Sustainable Fabrics: Your Wholesale Buying Guide
Mon Sep 19 2022
Coffee & cornetto
Five Eco-friendly Fabrics to Make Your Store Collection More Sustainable
Conscious fashion consumption is (luckily) a more and more widespread practice. Many customers are moving away from fast fashion, buying into sustainable brands and demanding sustainable clothing from their trusted retail stores. If you’re committed to a more conscious wholesale buying and want to equip your boutique with eco-friendly options, this little guide on the most sustainable fabrics is what you need.
What makes a fabric sustainable?
When choosing the brands and products to have in store, you might run into greenwashing strategies and have a hard time understanding which materials are genuinely sustainable. The first thing to clarify is that the ultimate sustainable fabric doesn’t exist: there’s no hero that can solve all issues. Instead, it’s important to consider the entire life-cycle of material, taking into consideration different factors.
Source: Where does the fabric come from? Is it plant-derived or animal-derived? Was it grown organically?
Production: What kind of processes did the fabric go through? How much water consumption did those processes require? Were chemical treatments involved?
End-of-life: How long will the fabric last? Where does it go when it’s not usable anymore? Can it be recycled? Is it biodegradable?
These are just some of the questions worth asking when it comes to sustainable textiles and materials. Each fabric will have its strengths and weaknesses, but that’s okay— sustainability is an ever-evolving subject, and becoming conscious buyers will allow you to do some good to the planet while keeping up with your conscious customers.
Cotton is a natural fiber, light, versatile, and one of the most used fabrics for clothing production. However, conventional cotton is well known for being a water-intensive and chemical-intensive crop, requiring an enormous quantity of water to grow and a lot of pesticides, harmful to the planet. The alternative? Organic cotton.
The preferred choice of sustainable fabric suppliers, organic cotton is grown free from chemicals and pesticides, minimizing the impact on the environment. The GOTS certification is a great way to ensure cotton is truly organic, and produced with respect not only for the planet but also for the people who are working in the cotton fields and along the production chain.
Hemp is a zero-waste plant that is extremely versatile and therefore used as a sustainable alternative to intoxicating materials in many different fields— building construction, cosmetics, fossil fuels, and clothing for women and men. It is actually one of the oldest fabrics in the world, very durable and breathable, and gentle on the skin.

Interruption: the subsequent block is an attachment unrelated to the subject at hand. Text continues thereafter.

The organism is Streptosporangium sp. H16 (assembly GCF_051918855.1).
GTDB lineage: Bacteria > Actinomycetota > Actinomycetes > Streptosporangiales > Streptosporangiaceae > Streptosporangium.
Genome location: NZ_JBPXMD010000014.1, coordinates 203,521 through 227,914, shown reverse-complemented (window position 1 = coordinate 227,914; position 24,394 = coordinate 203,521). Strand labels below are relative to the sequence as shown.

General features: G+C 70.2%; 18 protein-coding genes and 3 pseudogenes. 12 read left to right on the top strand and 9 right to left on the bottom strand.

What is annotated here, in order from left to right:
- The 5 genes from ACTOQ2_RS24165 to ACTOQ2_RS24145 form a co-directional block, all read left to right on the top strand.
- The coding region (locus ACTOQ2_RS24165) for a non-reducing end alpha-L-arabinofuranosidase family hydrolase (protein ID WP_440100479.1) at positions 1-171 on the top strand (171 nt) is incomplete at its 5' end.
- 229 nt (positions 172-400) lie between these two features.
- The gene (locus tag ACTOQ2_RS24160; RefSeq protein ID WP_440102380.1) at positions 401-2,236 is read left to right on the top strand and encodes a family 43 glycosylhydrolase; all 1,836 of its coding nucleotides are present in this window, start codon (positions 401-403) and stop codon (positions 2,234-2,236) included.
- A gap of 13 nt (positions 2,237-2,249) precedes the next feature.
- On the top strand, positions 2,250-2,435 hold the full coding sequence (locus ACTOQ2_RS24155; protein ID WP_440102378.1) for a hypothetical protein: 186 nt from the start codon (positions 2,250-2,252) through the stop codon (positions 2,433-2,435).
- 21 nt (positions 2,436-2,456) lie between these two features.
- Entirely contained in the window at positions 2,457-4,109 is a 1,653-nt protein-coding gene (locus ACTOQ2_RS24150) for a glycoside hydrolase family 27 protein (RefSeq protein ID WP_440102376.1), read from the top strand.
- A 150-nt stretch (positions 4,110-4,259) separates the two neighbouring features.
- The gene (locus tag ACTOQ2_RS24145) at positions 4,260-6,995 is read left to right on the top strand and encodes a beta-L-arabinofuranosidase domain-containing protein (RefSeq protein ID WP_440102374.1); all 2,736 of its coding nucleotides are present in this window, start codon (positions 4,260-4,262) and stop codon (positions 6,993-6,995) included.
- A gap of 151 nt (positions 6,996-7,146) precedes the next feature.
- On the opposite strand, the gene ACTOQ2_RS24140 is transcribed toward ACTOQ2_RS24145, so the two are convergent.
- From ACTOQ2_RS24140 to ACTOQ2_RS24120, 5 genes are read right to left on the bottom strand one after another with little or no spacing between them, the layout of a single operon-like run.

If you’re asking around what is the most sustainable fabric, then you’ll probably receive hemp as an answer, since its benefits are really impressive. It is grown easily everywhere in the world, requiring very little water (four times less water than non-organic cotton) and no pesticides, as it is naturally resistant to insect pests. Furthermore, it purifies the soil it grows in, absorbing and storing its pollutants. Also, every part of the plant, from roots to seeds can be put to use, guaranteeing no waste.
Another eco-friendly fabric that produces no waste and has been used for centuries as a clothing material is linen. It derives from the flax plant— a versatile crop that can grow in arid soil where nothing else would grow, with minimal water consumption and no chemicals involved.
Great sustainable fabric for clothing, linen is durable, breathable, strong yet light on the skin, and naturally resistant to moths and dirt.
Tencel or Lyocell (the first one being the branded name, the latter the general name) is a type of rayon derived from cellulose fibers obtained from wood pulp. Thanks to the closed-loop production process, Tencel is produced with a very low impact on the planet and using minimal resources. It requires less energy and water than cotton to be produced and it’s also naturally white, so it doesn’t need any chemical bleaching. Furthermore, it is biodegradable.
Today, Tencel is very popular among eco-friendly clothing materials also for its incredible benefits. It is very breathable, absorbing 50% more than cotton, and it has anti-bacterial properties, becoming a perfect choice for sportswear.
Different from the natural textiles above, ECONYL® is a type of recycled fiber. It is made from regenerated synthetic nylon waste, which might come from waste fabric, fishing nets, or other types of plastics. Thanks to the closed-loop production process, ECONYL® can be produced with no waste of water and energy.
Being much more sustainable than conventional nylon, ECONYL® preserves though many of the nylon yard properties, becoming a great option for activewear and swimwear. A downside? It remains a synthetic material, so it still emits microfibres into the environment.
Recycled polyester is obtained from used plastic water bottles, through a process that allows to break them down into fibers. Among the different sustainable clothing materials, recycled polyester is the one that most can represent a solution to plastic waste in landfills and seas. Thanks to minor CO2 emissions and reduced wastage of petroleum fuels, recycled polyester has way less impact on the environment in comparison to virgin polyester.
In addition to the above benefits, recycled polyester still holds all the properties of virgin fiber. It is durable and resistant, lightweight, crease-resistant and stain-resistant, and cheaper than other sustainable fabrics. It can also be recycled many times.
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